4. A portable voice communication device comprising: a transceiver having a power supply; a speakermicrophone-antenna unit, said unit including a speakermicrcphone, an antenna, and a one-piece housing having a concave base portion whose cross section has a generally constant curvature and downwardly extending stabilizing side members; an integral frusto-conical upwardly extending projection on said base portion including a smaller protuberance adjacent thereto; said projection having an upper end and an opening therein; means for retaining said speaker-microphone within said projection adjacent said end opening; means for rigidly retaining the lower end of said antenna within a recess for-med by said protuberance, said antenna being thereby supported by and extending upward through said housing; means for electrically connecting said transceiver to said speaker-microphone and to said antenna; and means attached to said base portion of said housing for retaining said speaker-microphoneantenna unit in a fixed position on the shoulder of a person using said voice communication device.
5. In a portable voice communication device including a transceiver unit having a power supply and a speaker-microphoneantenna unit connected thereto by electrical conduits of a predetermined length, a contoured housing for said speaker-microphone-antenna unit comprising a curved base portion adapted to fit over an individuals shoulder and an upwardly extending projection thereon forming a cavity above the inner concave surface of said base portion; a speaker-microphone component fixed within said cavity; a tuning coil attached to the inner surface of said housing within said cavity; an antenna attached to said housing having an upper end extending outside of said housing and having a lower end extending within said cavity and connected to said tuning coil; said speaker-microphone component and said tuning coil being located completely within the inner contour of said housing base portion, and means for retaining said housing on an individuals shoulder during the use of said communication device, whereby the individuals hands are left free and the individuals head is unencumbered by any portion of the communication device.
6. The device as described in claim 5 wherein said upwardly extending projection has a generally trustoconical shape with the plane of its end being tilted both forward and to one side with respect to said base portion whereby the speaker-microphone is automatically oriented in the proper position with respect to the wearers head when attached to his shoulder.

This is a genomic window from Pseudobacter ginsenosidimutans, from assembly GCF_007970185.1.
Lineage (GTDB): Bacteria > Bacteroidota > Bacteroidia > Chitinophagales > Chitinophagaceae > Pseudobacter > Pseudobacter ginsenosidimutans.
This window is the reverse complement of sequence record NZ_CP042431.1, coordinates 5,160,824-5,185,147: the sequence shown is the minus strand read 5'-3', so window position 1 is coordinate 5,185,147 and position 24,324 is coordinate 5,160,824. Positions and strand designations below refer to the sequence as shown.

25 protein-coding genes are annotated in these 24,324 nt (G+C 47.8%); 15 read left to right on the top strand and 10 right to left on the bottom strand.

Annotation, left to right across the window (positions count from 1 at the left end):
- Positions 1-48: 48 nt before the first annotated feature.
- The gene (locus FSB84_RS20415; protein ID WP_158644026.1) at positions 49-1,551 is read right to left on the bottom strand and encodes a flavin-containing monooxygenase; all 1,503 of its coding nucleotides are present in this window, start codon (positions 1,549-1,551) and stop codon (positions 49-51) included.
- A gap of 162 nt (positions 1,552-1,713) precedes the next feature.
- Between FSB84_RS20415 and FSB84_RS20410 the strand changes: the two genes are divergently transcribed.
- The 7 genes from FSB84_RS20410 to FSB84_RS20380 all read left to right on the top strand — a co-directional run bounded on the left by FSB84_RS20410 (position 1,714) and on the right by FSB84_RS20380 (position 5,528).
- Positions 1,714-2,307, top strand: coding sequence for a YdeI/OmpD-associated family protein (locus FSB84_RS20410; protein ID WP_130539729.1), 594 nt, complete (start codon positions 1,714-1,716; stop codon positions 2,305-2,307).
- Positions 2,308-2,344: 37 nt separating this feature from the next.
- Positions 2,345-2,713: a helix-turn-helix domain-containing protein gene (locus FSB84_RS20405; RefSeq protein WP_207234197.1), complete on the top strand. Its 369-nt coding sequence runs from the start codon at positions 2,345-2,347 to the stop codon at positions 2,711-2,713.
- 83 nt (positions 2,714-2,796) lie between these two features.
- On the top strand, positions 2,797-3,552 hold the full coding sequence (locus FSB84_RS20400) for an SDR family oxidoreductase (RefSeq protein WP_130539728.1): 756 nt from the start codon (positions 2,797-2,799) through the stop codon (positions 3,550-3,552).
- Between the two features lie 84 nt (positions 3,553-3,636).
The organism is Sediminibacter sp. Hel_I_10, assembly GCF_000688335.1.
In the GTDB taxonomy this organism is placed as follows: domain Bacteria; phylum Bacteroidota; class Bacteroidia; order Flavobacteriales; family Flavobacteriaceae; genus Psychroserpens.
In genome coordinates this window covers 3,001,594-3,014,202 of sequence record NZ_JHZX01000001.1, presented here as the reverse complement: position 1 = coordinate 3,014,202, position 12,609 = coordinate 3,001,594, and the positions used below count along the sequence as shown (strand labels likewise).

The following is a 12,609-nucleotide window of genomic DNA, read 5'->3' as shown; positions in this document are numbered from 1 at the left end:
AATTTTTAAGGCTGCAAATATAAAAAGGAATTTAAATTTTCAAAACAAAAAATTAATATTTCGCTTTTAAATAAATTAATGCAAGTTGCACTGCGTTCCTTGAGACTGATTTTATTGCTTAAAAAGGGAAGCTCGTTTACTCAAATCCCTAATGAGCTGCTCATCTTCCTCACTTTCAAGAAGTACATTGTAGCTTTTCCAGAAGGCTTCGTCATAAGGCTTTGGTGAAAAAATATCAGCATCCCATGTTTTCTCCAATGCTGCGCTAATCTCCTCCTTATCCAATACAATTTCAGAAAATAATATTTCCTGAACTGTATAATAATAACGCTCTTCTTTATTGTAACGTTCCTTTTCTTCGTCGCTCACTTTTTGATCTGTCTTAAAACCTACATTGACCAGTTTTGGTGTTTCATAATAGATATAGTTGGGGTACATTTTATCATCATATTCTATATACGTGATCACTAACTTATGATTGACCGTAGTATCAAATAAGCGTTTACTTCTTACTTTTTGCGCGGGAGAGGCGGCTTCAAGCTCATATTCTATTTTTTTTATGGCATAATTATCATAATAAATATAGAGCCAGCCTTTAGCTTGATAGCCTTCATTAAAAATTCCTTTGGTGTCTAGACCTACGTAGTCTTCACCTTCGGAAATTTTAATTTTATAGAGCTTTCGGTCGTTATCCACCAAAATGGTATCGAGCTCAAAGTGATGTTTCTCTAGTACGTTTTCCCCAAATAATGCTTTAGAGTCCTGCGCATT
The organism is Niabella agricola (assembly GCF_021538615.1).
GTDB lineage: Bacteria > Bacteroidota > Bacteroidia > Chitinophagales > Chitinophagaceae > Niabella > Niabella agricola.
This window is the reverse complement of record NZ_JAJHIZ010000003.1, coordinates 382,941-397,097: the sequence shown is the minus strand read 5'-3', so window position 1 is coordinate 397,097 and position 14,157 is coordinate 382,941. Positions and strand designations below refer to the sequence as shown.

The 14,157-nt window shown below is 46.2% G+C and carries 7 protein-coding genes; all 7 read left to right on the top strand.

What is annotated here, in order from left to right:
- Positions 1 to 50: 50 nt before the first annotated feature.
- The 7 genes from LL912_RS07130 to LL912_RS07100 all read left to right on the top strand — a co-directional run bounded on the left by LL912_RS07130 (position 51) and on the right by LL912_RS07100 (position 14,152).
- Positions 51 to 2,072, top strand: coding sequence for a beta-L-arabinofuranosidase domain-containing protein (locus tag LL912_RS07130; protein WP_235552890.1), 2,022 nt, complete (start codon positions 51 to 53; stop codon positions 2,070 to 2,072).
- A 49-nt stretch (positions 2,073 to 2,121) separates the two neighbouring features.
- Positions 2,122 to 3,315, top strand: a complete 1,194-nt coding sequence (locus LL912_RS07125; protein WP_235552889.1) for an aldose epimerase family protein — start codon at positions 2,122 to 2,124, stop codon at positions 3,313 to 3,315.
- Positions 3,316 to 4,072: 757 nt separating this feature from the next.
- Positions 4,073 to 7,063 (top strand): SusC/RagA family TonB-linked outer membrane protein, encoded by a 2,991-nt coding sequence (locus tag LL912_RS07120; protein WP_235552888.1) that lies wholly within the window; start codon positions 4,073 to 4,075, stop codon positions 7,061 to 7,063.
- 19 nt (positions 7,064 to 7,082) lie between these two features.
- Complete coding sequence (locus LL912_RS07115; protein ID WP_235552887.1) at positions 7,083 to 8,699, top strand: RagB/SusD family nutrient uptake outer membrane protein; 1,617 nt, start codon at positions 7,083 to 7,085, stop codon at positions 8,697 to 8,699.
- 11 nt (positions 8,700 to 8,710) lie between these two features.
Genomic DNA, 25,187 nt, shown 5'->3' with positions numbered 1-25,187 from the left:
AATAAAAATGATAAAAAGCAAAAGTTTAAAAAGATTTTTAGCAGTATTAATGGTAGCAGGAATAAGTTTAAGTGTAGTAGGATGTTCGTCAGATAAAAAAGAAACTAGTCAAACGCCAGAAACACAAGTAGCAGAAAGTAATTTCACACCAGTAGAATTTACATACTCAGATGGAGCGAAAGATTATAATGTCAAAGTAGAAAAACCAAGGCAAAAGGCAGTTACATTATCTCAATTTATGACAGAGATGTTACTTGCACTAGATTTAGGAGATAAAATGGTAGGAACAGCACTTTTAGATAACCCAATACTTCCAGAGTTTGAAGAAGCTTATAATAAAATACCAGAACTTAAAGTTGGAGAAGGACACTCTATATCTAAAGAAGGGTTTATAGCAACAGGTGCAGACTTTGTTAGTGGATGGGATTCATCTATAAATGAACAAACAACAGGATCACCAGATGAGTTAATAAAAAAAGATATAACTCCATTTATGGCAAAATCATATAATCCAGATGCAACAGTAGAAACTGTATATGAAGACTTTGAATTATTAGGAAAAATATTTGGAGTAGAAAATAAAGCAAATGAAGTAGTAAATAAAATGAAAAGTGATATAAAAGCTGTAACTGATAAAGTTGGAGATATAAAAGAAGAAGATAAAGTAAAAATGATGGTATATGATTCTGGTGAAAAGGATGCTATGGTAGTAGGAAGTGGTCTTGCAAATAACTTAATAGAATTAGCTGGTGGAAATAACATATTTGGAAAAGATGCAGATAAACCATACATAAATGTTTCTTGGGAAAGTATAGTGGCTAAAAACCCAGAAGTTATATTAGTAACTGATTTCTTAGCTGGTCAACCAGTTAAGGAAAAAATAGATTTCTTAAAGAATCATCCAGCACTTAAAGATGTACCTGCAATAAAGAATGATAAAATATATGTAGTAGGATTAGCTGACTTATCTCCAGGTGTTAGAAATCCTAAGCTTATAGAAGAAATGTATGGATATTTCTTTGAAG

7. In a portable voice communication device including a transceiver unit having a power supply and a speakenmicrophone-antenna unit electrically connected thereto, a contoured housing for said speaker-microphoneantenna unit comprising a curved base portion having downwardly extending stabilizing members and a central laterally extending member and being thereby adapted to fit over an individuals shoulder and an integral upwardly extending projection on said base portion forming a cavity above the inner concave surface of said base portion; a speaker-microphone component fixed within said cavity; an antenna tuning coil attached to the inner surface of said housing within said cavity; an antenna attached to said housing having an upper end extending outside of said housing and having a lower end extending within said cavity and connected to said tuning coil; said speaker-microphone component and said tuning coil being located completely within the inner contour of said housing base portion; conduit means extending from said transceiver unit and connected to said speaker-microphone and said antenna tunin coil; and means for retaining said housing on an individuals shoulder during the use of said communication device, whereby the individuals hands are left free to manipulate and the individuals head is unencumbered by any portion of the communication device.
8. The device described in claim 7 wherein said speaker-microphone component, said antenna tuning coil, and an end portion of said conduit means are rigidly secured by plastic material to the inner surface of said contoured housing.
9. A one-piece molded plastic housing unit for use in a portable voice communication system comprising: a generally annular base portion having a concave cross section, downwardly extending stabilizing side members, and a laterally extending central stabilizing member between said side members; an upwardly extending fr-ustoconical projection integral with said base portion and having an end opening, said projection providing a recess above the curved contour of said base portion for enclosing and supporting radio components of said system including an antenna; and elastic band means connected to said stabilizing side members for retaining said housing on an individuals shoulder during the use of said communication system, whereby the individuals hands are left free and the individuals head is unencumbered by any portion of the communication system.
References Cited in the file of this patent UNITED STATES PATENTS 2,541,642 Ourtis Feb. 13, 1951